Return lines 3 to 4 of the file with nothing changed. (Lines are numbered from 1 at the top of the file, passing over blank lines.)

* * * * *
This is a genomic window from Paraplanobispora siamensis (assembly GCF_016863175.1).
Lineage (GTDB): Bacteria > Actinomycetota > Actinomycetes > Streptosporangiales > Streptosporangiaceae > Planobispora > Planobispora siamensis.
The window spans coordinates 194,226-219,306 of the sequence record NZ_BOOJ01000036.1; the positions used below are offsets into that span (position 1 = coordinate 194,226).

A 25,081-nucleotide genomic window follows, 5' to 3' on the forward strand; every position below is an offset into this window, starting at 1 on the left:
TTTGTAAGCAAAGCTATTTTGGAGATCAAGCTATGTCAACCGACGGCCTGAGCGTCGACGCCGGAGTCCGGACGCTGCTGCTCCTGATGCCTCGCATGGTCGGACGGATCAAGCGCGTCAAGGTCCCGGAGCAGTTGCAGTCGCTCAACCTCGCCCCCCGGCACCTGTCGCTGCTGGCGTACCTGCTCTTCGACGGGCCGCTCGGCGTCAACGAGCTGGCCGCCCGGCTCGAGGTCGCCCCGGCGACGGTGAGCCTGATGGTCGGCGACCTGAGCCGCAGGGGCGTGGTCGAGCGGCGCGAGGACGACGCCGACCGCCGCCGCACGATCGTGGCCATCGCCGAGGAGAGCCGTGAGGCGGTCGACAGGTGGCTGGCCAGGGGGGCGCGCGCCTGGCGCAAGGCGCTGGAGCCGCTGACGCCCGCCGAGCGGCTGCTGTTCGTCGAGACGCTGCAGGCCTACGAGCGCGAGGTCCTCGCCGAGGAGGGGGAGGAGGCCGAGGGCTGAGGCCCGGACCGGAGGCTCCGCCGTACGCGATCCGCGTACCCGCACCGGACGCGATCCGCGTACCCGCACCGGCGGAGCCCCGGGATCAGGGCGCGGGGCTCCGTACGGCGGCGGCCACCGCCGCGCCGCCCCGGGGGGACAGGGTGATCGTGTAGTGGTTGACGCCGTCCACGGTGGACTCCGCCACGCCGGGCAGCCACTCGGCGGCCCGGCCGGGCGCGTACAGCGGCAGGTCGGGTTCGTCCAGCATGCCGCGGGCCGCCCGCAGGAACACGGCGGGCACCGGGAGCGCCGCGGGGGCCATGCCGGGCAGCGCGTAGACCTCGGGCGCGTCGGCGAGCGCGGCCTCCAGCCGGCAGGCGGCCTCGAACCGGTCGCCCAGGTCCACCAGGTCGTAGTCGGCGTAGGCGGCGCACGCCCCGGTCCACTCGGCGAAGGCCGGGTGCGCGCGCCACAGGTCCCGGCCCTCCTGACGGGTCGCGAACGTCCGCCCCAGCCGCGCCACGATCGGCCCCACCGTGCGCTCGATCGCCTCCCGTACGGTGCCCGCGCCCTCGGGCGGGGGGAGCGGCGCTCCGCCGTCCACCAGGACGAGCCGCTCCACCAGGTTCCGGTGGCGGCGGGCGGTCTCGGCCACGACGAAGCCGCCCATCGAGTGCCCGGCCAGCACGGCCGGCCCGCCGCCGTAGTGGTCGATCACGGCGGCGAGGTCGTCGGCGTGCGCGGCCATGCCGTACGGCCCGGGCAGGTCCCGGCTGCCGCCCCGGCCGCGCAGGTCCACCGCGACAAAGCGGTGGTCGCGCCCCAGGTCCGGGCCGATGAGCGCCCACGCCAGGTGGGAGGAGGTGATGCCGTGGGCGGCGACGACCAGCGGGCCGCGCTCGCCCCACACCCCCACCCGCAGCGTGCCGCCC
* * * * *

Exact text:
The window spans coordinates 194,226-219,306 of the sequence record NZ_BOOJ01000036.1; the positions used below are offsets into that span (position 1 = coordinate 194,226).

A 25,081-nucleotide genomic window follows, 5' to 3' on the forward strand; every position below is an offset into this window, starting at 1 on the left: